The man who built this house, with the benefit of slave labor, laid much of the foundation for the village we occupy. Since his death in 1842, John Green’s house has had many owners and tenants. Because of the neglect of its current absentee landlord, the building might soon crumble into dust.
John Edward Green was born in 1772. After a fire consumed his lumber business in Coeymans, NY, he arrived in Nyack to start from scratch. His first job was as a laborer for the Cornelison family. Soon, he returned to the timber trade, opening his second lumberyard around 1810.
Green built the house that now slumps behind chain-linked fencing and barbwire at the bottom of Main Street in 1819. It still exhibits the distinct traditional Dutch Colonial design with roughly coursed stone walls (now covered in stucco) and a high gambrel roof. The sandstone used for the walls was quarried a few miles North. Some of the original stones are visible through a gaping hole on the Northwest corner of the house.
The Nyack of 1820 was an isolated outpost only accessible by dirt roads or the Hudson. Working with a member of the family that purchased the Tappan patent in 1687, Tunis Smith, Green championed two major transportation and infrastructure projects that literally put Nyack on the map.
Certainly self-interest figured in Green’s construction of Nyack’s first dock, where Hudson River sloops could deliver lumber for his yard. However, guided by a depth map of the shoreline drafted by Smith, Green inspired a transportation revolution when he helped form the Nyack Steam Boat Association. (A photographic copy Tunis’ 1825 drawing, possibly the earliest map of Nyack, can be seen at Hannemann’s Funeral Home.) Steamboats eventually replaced the sloop as the primary mode for passenger and freight transportation until the railroad came to Nyack in 1873.
Nyack was now connected to the world through nature’s mighty highway, the Hudson. But once goods got to our shore, overland transportation was unreliable and arduous. The West Nyack Swamp, which still stymies the efforts of modern engineers, stopped any Western progress. Inland travelers in the early 19th century could only turn North or South on Greenbush Road, which was then known as King’s Highway. There was no way to connect the iron foundry and machine shops of Ramapo to the Hudson River.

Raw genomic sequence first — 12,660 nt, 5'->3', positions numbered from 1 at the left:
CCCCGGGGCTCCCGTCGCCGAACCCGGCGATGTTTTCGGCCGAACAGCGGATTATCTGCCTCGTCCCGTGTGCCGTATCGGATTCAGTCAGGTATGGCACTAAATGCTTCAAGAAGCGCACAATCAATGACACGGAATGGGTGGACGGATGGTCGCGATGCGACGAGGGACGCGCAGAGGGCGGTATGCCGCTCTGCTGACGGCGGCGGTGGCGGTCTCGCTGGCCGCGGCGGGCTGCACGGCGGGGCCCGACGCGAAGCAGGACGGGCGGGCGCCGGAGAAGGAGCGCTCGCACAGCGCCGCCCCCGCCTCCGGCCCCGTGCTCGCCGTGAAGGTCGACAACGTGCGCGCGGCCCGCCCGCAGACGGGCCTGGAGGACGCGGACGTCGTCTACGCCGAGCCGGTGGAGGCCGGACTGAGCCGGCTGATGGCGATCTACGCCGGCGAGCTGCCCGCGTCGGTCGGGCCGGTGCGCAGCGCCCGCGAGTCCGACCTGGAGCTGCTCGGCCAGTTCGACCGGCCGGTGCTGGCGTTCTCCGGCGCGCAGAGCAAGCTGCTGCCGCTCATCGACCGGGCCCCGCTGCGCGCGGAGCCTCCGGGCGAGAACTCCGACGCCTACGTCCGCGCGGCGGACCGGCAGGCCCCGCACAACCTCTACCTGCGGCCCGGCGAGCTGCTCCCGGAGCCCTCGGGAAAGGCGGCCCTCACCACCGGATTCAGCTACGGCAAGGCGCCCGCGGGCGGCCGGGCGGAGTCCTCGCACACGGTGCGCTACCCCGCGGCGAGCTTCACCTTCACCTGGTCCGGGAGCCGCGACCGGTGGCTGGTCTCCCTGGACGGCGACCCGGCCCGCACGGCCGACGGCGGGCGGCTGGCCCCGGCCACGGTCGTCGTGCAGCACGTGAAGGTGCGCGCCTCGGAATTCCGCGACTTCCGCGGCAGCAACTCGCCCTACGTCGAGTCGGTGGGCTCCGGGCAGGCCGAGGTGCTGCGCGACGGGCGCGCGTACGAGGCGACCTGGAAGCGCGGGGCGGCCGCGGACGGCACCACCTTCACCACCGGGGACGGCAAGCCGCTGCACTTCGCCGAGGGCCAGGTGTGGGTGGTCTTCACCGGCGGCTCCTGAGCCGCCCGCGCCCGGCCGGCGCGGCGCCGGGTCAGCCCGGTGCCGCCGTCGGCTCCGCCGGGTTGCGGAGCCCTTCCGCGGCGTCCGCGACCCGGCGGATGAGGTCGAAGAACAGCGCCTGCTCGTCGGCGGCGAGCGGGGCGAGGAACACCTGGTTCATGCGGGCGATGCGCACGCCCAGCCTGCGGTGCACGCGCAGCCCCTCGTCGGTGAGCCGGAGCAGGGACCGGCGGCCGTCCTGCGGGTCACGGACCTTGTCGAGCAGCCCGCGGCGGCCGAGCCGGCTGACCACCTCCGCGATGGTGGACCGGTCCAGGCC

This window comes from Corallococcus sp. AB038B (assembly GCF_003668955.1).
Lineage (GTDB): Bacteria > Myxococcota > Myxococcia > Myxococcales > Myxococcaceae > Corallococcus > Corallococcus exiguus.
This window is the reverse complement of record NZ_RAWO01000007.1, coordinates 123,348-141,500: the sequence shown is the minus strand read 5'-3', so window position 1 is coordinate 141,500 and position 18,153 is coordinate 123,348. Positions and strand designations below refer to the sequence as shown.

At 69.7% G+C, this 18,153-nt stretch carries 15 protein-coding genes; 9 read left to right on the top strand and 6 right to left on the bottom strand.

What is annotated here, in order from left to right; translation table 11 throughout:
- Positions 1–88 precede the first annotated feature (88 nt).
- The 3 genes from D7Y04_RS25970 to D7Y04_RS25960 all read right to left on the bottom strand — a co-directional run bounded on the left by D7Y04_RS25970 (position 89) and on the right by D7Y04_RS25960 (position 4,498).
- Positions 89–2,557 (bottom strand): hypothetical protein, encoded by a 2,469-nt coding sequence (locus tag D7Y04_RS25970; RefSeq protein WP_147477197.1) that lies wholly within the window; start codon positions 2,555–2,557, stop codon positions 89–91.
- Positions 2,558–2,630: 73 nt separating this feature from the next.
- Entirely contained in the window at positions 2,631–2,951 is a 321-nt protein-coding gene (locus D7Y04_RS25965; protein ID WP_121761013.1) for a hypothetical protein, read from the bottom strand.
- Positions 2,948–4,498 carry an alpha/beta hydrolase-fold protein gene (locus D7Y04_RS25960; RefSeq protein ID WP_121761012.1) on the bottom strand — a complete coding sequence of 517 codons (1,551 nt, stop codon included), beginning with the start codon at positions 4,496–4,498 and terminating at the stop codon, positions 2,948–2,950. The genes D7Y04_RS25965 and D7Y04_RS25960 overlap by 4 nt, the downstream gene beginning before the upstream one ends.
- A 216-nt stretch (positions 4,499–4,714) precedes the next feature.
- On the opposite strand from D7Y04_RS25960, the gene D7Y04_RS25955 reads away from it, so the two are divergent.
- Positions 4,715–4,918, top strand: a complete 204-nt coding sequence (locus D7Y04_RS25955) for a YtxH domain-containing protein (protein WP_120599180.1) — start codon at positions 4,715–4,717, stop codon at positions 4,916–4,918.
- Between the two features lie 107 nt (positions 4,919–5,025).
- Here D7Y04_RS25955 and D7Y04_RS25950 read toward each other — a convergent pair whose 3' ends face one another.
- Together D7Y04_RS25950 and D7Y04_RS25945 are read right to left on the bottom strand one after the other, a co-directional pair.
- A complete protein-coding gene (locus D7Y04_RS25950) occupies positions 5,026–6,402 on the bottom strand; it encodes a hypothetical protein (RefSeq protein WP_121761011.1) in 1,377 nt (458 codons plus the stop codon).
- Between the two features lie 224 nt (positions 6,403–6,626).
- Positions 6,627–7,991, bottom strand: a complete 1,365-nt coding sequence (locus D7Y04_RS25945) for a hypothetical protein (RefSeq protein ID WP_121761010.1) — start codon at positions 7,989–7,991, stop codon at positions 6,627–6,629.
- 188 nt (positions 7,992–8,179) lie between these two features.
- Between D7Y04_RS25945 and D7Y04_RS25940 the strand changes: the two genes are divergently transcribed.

Once again the tag team of Smith and Green were called upon to apply their talents. Smith surveyed the route and in 1830 Green joined a state commission to oversee construction of the Nyack Turnpike, a road that roughly followed the course of what is now Route 59.
In addition to these important public works, Green was an early trustee of the Nyack Library and a founding member of the Methodist Church, helping erect the Old Stone Meeting House on North Broadway. Green died on April 10, 1842 and is buried in Oak Hill Cemetery.
In 2010, Nyack resident John Gromada created a Facebook page dedicated to rallying support to save the Green House. ‘€œSaving the building is not an exercise in celebrating the life of one man, but knowing where we came from,” says Gromada. As the threat of demolition has grown greater in recent weeks, so has social media activity surrounding the fate of the house.
When you visit the Facebook page, you will find more than the story of a decrepit building, but a place where generations of families have raised children. People have been posting family photos from 23 Main Street. In one photo three children cuddle under a Christmas tree; in another, a woman is seen standing next to an exterior wall, showing her nephew where she grew up. You can see the sandstone over her shoulder, peeking through the decaying stucco.
As long as this house stands, we can touch this sandstone and have contact with materials that may have been handled by our anonymous slave ancestors. These stones, quarried from our soil, fueled an economy that was made possible by the bounty of our river, transforming a bunch of homesteads into a community that has survived centuries.
This stone house holds together the many complex threads of a history that makes Nyack unique. As the oldest building in Nyack, it is a vessel for our collective memory. Sandstone may be obsolete as a building material, but for the role it has played in the development of our village, it is a precious stone. If the story of how our village came to be truly matters to us, we will find a way to save our Green House.
Special Thanks to Win Perry and John Gromada for their help researching this story.
Artist Bill Batson, an activist and former NYC resident, draws sketches and writes essays curbside in Nyack, NY. ‘€œNyack Sketch Log: Our Green House’€ © 2012, Bill Batson.